5. Hi Loren – I’m so terribly sorry that your brother and family are going through this. I’ve worked as an in-patient oncology nurse in both a community hospital and an ivy league teaching hospital. My experience is limited to both the hospital and major medical perspective vs alternative/holistic treatment options.

    My university teaching hospital used a service called Up To Date for our practitioners to reference and guide treatment protocols. It compiles all of the most recent evidence based practice and treatment for just about every possible condition. It is a subscription service but well worth the cost. I would also suggest looking online at the National Comprehensive Cancer Network. The network includes 30+ of the top cancer hospitals in the country. The Fred Hutchinson Cancer Research Center in Seattle leads some of the most cutting edge pancreatic cancer research and treatment in the country.

    If he has not already done so, your brother will need to do some soul searching as to his goals for treatment and the quality of life. For example, is his goal to try every intervention possible in an attempt to live as long as possible even if that means the last weeks of his life are spent in a hospital? Or is quality of life most important to him? He can change his goals but he does need to have a starting point to guide his current decision making.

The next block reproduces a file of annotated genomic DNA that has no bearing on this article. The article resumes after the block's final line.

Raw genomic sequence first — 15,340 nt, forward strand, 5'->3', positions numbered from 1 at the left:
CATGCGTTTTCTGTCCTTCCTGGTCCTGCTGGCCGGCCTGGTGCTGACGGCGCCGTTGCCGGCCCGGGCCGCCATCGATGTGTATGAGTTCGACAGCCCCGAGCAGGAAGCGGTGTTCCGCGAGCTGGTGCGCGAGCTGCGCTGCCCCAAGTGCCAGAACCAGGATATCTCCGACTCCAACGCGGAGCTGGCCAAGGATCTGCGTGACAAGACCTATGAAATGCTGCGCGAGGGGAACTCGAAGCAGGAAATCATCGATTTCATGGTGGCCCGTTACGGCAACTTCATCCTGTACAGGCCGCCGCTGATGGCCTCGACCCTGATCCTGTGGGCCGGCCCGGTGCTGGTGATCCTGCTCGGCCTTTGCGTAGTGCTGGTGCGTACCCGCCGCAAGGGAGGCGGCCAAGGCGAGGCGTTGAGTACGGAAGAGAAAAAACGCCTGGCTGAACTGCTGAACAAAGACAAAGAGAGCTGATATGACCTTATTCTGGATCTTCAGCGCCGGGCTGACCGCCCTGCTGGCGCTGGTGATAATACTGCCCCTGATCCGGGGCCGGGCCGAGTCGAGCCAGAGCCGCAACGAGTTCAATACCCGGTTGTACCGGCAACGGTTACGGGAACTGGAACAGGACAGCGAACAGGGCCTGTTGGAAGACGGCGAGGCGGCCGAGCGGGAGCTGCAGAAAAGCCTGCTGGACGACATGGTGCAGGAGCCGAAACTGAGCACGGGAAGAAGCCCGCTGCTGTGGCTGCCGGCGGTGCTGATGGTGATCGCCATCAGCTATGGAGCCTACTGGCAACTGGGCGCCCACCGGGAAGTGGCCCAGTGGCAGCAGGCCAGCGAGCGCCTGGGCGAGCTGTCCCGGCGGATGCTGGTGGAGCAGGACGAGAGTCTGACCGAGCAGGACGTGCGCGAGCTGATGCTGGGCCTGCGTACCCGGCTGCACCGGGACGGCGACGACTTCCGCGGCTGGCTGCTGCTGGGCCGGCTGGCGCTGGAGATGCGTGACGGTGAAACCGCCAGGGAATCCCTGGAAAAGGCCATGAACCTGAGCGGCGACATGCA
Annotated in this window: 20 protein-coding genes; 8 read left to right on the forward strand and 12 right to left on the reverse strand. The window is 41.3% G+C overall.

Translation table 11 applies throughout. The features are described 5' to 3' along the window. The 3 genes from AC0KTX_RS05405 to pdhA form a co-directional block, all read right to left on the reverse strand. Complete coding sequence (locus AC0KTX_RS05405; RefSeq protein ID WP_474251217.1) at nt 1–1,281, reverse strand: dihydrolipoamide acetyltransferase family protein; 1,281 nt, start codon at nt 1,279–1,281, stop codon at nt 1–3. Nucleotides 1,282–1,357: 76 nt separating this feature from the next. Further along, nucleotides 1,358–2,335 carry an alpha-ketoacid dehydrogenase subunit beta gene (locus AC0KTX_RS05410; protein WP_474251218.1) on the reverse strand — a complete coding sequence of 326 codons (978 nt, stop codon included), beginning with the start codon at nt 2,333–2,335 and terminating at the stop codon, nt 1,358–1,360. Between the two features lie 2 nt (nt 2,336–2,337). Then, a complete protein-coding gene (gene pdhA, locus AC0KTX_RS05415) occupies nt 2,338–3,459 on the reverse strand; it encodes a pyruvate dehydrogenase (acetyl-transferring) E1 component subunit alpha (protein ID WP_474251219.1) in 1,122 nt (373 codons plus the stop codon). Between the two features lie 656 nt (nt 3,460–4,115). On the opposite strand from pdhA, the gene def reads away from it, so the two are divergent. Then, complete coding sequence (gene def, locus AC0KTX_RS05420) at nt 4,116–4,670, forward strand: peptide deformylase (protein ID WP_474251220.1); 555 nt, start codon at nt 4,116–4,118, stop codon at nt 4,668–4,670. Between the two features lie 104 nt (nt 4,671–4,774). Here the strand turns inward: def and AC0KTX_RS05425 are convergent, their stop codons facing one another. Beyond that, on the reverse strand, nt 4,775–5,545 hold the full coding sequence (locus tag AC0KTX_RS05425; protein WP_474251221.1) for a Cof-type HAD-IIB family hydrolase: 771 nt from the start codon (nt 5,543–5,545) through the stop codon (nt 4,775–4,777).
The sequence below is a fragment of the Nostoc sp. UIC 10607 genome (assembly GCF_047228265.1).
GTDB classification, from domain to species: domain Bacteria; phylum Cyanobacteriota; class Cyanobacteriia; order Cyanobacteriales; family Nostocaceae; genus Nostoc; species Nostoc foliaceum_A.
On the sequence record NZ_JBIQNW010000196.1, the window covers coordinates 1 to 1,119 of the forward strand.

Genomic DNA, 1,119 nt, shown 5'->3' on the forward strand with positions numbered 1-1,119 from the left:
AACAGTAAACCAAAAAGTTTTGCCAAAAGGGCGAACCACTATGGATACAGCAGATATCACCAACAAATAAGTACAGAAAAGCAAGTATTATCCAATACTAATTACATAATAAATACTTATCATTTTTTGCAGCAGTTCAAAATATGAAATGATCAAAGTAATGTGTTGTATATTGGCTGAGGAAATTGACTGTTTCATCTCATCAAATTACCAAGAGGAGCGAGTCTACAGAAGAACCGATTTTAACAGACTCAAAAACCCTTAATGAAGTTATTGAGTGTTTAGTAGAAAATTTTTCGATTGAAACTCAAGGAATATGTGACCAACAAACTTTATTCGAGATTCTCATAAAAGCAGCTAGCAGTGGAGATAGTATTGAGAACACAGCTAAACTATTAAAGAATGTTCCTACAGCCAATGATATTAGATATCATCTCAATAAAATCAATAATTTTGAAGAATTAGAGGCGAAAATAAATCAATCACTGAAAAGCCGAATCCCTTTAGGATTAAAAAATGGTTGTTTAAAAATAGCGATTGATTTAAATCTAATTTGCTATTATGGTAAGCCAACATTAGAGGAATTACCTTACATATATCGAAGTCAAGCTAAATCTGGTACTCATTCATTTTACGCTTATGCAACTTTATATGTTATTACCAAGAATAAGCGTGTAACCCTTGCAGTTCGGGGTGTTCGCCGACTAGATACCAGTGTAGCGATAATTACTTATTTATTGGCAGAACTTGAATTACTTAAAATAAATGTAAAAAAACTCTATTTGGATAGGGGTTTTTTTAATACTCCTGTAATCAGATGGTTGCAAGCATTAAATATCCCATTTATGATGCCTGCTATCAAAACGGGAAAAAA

From what I have seen, once a diagnosis is made patients can find themselves whisked away on a runaway train of treatment and interventions that can be very hard to stop. Interview doctors. Oncology MDs tend to be optimistic. They have to be in order to deal with so much suffering. Some are better than others. I have seen oncologists who are reluctant to refer patients to hospice care or who have prescribed chemotherapy when a patient had less than 24 hours to live. Others are amazingly caring and intuitive and will walk with your brother and his family on his journey.